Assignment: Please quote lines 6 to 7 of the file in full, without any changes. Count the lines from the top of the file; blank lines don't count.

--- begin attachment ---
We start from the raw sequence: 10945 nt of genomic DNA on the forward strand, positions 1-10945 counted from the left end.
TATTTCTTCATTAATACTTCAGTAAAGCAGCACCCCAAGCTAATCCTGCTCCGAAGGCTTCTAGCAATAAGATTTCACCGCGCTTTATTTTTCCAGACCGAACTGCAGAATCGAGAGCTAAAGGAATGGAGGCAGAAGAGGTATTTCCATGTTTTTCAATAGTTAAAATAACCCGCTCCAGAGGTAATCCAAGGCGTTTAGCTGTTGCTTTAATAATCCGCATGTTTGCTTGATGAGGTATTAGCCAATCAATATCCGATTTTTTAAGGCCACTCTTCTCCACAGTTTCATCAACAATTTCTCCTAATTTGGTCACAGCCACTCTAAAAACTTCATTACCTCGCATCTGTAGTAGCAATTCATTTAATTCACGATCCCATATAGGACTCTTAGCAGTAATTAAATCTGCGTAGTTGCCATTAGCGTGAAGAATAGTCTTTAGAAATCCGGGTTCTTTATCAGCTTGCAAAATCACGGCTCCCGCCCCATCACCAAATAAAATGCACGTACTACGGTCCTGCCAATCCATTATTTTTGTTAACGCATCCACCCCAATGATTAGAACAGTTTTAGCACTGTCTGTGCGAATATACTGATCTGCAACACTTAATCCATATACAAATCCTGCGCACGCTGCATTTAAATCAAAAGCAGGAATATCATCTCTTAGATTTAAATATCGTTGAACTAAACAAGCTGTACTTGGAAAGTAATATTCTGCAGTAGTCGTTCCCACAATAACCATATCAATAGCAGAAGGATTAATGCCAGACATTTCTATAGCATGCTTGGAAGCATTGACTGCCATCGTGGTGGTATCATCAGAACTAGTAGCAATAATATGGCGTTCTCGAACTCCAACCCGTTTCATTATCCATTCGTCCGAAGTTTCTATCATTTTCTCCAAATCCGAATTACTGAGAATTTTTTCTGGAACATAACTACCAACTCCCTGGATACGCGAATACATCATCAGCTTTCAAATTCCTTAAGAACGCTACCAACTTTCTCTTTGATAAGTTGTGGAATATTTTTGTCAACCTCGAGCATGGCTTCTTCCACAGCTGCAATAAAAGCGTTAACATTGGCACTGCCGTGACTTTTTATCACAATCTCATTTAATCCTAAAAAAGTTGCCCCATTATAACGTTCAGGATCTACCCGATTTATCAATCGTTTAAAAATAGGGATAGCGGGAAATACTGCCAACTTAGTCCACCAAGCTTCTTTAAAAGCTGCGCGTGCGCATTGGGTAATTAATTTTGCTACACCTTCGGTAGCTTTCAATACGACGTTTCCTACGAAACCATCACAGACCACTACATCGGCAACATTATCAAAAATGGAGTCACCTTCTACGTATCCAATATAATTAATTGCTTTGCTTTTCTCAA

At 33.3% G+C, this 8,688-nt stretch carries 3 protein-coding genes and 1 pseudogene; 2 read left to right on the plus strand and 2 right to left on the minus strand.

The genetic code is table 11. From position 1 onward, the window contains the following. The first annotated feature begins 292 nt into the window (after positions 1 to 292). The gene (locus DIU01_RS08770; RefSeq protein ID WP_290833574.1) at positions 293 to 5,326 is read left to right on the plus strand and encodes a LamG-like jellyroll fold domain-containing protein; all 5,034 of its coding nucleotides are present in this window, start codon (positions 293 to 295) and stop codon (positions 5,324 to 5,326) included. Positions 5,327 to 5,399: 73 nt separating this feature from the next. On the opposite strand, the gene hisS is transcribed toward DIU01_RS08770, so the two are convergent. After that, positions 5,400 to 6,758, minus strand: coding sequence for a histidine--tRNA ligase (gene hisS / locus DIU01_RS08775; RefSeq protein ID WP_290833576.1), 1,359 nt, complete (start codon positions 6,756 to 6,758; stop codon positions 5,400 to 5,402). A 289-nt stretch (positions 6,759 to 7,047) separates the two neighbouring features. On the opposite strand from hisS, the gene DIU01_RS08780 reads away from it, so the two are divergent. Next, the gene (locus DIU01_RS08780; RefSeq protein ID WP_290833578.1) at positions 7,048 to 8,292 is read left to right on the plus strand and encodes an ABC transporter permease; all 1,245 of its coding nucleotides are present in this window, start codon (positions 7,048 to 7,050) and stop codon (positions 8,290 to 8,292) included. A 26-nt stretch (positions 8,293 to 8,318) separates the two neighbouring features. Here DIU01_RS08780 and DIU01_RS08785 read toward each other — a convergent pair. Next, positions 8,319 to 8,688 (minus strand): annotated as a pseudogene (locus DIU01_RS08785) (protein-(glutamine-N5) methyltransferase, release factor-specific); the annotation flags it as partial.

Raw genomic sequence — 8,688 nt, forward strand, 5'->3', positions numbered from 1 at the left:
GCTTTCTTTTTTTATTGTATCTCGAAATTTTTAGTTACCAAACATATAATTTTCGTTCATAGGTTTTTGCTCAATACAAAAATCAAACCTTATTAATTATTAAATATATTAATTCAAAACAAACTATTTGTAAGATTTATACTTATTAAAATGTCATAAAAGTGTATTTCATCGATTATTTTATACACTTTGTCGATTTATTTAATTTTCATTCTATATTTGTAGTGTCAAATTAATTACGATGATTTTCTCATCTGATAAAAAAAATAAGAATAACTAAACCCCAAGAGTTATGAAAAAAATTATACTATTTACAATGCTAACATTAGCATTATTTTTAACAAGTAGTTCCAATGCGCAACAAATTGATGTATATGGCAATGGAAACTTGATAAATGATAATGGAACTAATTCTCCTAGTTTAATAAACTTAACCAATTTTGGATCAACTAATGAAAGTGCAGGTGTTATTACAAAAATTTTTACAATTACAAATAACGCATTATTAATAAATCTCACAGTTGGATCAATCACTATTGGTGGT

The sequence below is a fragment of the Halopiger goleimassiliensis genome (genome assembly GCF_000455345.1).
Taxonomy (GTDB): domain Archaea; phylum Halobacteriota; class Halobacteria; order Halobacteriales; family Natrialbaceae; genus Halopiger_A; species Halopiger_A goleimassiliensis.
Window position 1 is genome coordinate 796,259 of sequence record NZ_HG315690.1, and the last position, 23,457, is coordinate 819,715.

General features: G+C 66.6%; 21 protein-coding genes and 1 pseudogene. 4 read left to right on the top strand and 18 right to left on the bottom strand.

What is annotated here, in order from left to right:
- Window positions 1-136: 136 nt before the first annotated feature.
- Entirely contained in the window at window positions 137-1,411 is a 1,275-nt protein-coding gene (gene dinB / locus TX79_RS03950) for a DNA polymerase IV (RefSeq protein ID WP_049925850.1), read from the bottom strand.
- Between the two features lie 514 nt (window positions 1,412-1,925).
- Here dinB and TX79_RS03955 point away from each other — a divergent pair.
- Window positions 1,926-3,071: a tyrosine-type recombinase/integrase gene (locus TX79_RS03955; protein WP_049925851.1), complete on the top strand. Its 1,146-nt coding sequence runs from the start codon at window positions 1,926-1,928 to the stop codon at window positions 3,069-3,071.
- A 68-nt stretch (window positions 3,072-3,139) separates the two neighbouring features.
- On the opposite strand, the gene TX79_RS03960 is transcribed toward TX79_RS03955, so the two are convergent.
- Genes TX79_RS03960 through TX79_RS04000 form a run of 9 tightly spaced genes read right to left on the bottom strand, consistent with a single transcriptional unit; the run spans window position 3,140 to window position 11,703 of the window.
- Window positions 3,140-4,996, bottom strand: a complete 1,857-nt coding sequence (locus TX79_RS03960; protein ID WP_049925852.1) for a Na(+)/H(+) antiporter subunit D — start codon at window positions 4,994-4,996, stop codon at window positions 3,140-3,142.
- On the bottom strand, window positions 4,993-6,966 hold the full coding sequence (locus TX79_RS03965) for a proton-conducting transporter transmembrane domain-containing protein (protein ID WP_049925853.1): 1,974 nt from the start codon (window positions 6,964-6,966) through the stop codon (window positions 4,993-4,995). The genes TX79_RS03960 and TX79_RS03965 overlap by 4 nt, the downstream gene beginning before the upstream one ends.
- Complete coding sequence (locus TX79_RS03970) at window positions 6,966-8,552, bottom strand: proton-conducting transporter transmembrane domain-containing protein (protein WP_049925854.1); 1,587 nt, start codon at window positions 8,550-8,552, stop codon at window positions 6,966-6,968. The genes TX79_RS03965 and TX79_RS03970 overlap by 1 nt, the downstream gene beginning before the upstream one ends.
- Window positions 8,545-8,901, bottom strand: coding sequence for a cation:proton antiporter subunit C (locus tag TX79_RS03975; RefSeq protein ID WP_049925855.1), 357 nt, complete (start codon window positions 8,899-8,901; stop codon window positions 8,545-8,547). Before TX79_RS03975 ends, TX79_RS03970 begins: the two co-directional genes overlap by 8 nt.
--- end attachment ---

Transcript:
GCTTTCTTTTTTTATTGTATCTCGAAATTTTTAGTTACCAAACATATAATTTTCGTTCATAGGTTTTTGCTCAATACAAAAATCAAACCTTATTAATTATTAAATATATTAATTCAAAACAAACTATTTGTAAGATTTATACTTATTAAAATGTCATAAAAGTGTATTTCATCGATTATTTTATACACTTTGTCGATTTATTTAATTTTCATTCTATATTTGTAGTGTCAAATTAATTACGATGATTTTCTCATCTGATAAAAAAAATAAGAATAACTAAACCCCAAGAGTTATGAAAAAAATTATACTATTTACAATGCTAACATTAGCATTATTTTTAACAAGTAGTTCCAATGCGCAACAAATTGATGTATATGGCAATGGAAACTTGATAAATGATAATGGAACTAATTCTCCTAGTTTAATAAACTTAACCAATTTTGGATCAACTAATGAAAGTGCAGGTGTTATTACAAAAATTTTTACAATTACAAATAACGCATTATTAATAAATCTCACAGTTGGATCAATCACTATTGGTGGT

The sequence below is a fragment of the Halopiger goleimassiliensis genome (genome assembly GCF_000455345.1).